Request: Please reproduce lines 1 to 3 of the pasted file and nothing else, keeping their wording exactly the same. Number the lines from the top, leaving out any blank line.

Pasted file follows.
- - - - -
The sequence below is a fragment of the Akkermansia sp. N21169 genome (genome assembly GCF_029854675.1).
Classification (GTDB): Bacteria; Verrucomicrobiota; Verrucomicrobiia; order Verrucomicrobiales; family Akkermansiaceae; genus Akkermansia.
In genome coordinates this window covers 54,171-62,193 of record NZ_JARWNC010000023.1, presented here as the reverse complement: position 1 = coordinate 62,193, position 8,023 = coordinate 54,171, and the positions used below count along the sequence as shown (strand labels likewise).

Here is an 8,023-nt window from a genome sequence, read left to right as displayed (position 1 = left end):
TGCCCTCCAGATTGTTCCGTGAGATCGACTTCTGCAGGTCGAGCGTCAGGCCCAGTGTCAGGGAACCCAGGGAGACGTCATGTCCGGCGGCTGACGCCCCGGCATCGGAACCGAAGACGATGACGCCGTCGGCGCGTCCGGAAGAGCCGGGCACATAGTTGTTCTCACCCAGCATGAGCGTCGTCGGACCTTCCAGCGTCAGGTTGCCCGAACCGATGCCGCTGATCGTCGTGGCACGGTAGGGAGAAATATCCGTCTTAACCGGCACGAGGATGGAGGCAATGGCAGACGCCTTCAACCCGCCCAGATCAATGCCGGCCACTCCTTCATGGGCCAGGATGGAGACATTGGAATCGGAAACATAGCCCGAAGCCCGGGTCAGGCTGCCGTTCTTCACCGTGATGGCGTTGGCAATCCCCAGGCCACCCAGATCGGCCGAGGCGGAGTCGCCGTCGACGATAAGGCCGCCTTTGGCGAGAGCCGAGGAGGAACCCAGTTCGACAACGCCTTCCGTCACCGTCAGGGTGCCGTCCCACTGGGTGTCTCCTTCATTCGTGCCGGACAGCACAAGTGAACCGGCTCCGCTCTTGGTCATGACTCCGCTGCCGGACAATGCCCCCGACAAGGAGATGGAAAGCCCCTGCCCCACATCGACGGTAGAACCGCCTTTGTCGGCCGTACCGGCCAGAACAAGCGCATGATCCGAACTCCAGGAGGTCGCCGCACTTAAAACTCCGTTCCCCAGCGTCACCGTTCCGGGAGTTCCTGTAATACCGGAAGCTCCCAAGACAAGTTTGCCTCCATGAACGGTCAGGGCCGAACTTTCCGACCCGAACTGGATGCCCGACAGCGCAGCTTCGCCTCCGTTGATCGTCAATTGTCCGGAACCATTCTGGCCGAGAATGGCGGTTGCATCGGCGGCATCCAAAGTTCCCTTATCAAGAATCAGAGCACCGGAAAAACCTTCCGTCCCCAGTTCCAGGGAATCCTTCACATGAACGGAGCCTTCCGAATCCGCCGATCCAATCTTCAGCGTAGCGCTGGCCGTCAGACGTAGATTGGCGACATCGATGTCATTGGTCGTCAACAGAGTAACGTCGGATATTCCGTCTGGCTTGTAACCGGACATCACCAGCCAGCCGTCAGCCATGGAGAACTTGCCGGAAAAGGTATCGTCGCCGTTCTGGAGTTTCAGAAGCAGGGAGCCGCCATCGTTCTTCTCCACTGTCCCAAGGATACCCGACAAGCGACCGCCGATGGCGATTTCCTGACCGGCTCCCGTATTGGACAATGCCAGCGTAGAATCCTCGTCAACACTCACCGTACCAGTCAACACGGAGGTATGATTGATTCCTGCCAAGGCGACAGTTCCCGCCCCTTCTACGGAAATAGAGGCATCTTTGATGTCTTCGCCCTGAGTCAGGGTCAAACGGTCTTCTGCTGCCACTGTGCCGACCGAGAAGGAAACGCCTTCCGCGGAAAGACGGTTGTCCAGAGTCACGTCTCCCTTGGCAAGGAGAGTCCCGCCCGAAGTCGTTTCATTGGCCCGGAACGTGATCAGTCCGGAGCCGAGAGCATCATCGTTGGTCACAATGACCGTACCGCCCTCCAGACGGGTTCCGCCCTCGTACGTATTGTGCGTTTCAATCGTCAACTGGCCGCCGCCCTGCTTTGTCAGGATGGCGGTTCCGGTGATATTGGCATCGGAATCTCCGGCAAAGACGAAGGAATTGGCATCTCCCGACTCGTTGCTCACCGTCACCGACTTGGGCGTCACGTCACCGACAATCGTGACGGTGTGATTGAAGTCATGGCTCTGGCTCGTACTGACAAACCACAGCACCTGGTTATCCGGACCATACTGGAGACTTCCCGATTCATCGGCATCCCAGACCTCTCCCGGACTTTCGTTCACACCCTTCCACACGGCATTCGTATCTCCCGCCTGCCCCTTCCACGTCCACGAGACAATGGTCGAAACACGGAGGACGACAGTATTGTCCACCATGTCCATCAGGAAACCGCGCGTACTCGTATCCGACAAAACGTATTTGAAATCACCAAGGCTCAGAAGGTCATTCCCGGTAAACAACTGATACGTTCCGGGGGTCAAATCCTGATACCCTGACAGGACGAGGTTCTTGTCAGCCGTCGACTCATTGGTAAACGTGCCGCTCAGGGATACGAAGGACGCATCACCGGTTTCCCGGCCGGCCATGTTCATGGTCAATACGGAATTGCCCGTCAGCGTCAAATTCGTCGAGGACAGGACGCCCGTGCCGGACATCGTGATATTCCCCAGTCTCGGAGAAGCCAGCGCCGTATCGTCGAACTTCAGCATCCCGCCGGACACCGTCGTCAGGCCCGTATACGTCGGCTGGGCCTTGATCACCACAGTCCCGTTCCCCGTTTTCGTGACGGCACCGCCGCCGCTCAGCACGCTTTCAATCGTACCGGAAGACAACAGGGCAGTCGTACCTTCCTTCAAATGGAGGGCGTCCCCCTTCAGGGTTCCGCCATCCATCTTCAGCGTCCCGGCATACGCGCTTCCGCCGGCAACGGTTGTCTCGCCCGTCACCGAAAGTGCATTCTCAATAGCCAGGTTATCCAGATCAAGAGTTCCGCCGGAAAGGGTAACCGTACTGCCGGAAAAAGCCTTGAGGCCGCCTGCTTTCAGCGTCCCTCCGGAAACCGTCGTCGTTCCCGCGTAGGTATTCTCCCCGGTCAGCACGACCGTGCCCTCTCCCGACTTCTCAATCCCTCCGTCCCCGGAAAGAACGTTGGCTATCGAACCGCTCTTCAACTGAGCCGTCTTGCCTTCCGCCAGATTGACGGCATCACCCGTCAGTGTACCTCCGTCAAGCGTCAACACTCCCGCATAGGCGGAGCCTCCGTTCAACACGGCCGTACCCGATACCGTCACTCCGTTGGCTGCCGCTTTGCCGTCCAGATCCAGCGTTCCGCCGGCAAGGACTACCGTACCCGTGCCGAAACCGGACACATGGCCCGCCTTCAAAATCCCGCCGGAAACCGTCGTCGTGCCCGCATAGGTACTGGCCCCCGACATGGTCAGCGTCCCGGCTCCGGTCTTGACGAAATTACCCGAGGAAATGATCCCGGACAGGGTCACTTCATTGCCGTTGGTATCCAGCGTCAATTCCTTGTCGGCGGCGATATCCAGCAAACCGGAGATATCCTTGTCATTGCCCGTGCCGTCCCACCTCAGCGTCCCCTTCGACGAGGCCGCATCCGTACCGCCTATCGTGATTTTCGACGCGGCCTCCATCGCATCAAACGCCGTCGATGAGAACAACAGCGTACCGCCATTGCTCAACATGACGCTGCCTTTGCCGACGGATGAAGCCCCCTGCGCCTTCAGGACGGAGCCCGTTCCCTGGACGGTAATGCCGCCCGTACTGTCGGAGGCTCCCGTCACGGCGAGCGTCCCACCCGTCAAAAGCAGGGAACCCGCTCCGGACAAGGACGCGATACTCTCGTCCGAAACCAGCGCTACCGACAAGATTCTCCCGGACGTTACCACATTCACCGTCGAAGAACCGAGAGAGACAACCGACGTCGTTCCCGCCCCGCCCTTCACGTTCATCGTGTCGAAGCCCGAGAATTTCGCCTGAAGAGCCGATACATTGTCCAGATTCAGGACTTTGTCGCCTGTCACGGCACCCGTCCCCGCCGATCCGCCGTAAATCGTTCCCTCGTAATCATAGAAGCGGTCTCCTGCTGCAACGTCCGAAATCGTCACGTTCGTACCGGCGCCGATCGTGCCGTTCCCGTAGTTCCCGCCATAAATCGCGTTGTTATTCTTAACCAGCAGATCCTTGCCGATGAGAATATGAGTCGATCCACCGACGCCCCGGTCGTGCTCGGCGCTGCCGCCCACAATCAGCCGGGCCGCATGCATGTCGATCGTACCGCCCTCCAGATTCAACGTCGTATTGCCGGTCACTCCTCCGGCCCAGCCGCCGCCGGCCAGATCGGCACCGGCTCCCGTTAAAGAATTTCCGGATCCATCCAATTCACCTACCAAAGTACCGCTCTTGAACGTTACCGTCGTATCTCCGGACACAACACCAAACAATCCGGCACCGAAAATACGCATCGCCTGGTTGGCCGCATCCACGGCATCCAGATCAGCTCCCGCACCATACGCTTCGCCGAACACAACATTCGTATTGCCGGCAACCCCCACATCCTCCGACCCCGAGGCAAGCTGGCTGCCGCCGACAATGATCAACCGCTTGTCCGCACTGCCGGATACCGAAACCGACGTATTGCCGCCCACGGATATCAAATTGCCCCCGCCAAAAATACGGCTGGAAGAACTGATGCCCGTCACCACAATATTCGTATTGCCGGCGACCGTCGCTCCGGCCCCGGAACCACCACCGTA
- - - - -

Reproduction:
The sequence below is a fragment of the Akkermansia sp. N21169 genome (genome assembly GCF_029854675.1).
Classification (GTDB): Bacteria; Verrucomicrobiota; Verrucomicrobiia; order Verrucomicrobiales; family Akkermansiaceae; genus Akkermansia.
In genome coordinates this window covers 54,171-62,193 of record NZ_JARWNC010000023.1, presented here as the reverse complement: position 1 = coordinate 62,193, position 8,023 = coordinate 54,171, and the positions used below count along the sequence as shown (strand labels likewise).